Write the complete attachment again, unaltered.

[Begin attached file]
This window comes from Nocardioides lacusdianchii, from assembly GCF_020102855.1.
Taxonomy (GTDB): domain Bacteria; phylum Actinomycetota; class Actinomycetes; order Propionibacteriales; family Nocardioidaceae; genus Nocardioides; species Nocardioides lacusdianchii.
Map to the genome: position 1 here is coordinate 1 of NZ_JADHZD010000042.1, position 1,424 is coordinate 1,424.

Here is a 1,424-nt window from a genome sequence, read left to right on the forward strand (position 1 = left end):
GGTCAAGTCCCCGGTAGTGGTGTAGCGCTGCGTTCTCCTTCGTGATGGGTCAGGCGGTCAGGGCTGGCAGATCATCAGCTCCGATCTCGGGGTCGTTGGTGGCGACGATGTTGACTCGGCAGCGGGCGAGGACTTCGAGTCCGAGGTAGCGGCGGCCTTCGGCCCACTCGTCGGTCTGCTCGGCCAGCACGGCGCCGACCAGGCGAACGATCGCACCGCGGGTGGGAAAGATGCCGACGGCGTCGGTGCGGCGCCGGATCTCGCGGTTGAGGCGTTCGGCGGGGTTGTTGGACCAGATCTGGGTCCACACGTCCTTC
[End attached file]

This window comes from Nocardioides lacusdianchii, from assembly GCF_020102855.1.
Taxonomy (GTDB): domain Bacteria; phylum Actinomycetota; class Actinomycetes; order Propionibacteriales; family Nocardioidaceae; genus Nocardioides; species Nocardioides lacusdianchii.
Map to the genome: position 1 here is coordinate 1 of NZ_JADHZD010000042.1, position 1,424 is coordinate 1,424.

Here is a 1,424-nt window from a genome sequence, read left to right on the forward strand (position 1 = left end):
GGTCAAGTCCCCGGTAGTGGTGTAGCGCTGCGTTCTCCTTCGTGATGGGTCAGGCGGTCAGGGCTGGCAGATCATCAGCTCCGATCTCGGGGTCGTTGGTGGCGACGATGTTGACTCGGCAGCGGGCGAGGACTTCGAGTCCGAGGTAGCGGCGGCCTTCGGCCCACTCGTCGGTCTGCTCGGCCAGCACGGCGCCGACCAGGCGAACGATCGCACCGCGGGTGGGAAAGATGCCGACGGCGTCGGTGCGGCGCCGGATCTCGCGGTTGAGGCGTTCGGCGGGGTTGTTGGACCAGATCTGGGTCCACACGTCCTTC